Montgomeryshire Wildlife Trust are managing a colony of these flowers at their Llanmerewig Glebe reserve. The small reserve is an oasis of tranquillity located only a few miles from the main Newtown – Welshpool road, near to Abermule. The land belonged to the church at Llanmerewig for many years and is a good example of a traditional agricultural meadow of the region.The picture above shows the meadow on a fine September day.
We visited the reserve on a glorious day in early September, when the Bees & Butterflies were certainly enjoying the late source of nectar provided by the Meadow Saffron. Swallows flew low, topping up before their long autumn journey; whilst a group of House Martins hunted insects slightly higher off the ground. There were signs of a Fox kill from the previous night and a Sparrow Hawk was seen flying at pace down the hedgerow. Finally a Buzzard was seen, and heard, wheeling high above neighbouring farm land.
I recommend the reserve as a place to quietly take a few moments out from a busy life and must compliment the Wildlife Trust on helping to preserve such a beautiful wild flower, of which I understand, there are few in Wales.
Spent a few enjoyable hours recording bat calls last night – here’s a report on some of our insect eating friends, including some recordings to listen to:
Date: 3rd August 2010
Duration: 9:00pm to 12:10am
Location: Foel Friog
Weather: 100% Overcast, quite a dark night; 14degC; occasional spots of rain; little breeze, almost still.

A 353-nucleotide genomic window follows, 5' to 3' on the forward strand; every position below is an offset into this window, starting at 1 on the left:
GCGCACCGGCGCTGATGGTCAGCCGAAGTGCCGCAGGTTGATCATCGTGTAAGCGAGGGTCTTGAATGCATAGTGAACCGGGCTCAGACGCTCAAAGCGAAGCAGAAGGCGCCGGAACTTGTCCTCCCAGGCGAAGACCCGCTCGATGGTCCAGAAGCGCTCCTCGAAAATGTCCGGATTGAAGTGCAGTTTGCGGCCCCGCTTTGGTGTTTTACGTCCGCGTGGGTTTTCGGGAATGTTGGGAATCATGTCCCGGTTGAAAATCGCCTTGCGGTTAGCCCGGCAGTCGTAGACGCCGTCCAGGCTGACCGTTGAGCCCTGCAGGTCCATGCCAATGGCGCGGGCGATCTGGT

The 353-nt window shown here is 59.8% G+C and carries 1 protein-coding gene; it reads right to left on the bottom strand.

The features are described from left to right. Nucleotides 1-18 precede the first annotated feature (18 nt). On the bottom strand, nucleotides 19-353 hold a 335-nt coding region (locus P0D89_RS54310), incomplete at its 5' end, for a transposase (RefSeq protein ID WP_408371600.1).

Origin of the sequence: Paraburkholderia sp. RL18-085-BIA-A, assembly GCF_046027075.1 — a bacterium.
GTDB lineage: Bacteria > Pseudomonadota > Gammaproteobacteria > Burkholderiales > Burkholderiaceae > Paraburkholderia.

Bats account for about 1/3 of all the mammal species on this planet. They often seem to have had bad PR, yet they are remarkable creatures that are generally beneficial.
In the UK, all of our bat species eat insects and we have 17 species that breed here. If you go for countryside hedgerow walks late on a summer’s evening or watch around your house night light, then you may be lucky enough to see bats flying around. The group of species most likely encountered in these circumstances are the Pipistrelle . These are small fast flying bats with great acrobatic ability, turning quickly to catch midges & the like.
Many bats use ultrasound to echo locate their prey. This sound is too high pitched for human ears to hear (save for a few low notes from Noctules (in the UK) that may be heard by young people with good hearing). This is where a bat detector can be a fun & useful piece of equipment. There are several different types available but that is outside the scope of this article. Suffice to say that the following recordings were made using a frequency division detector linked to my netbook computer. Analysis was done using Batscan v.9 and Audacity v1.3.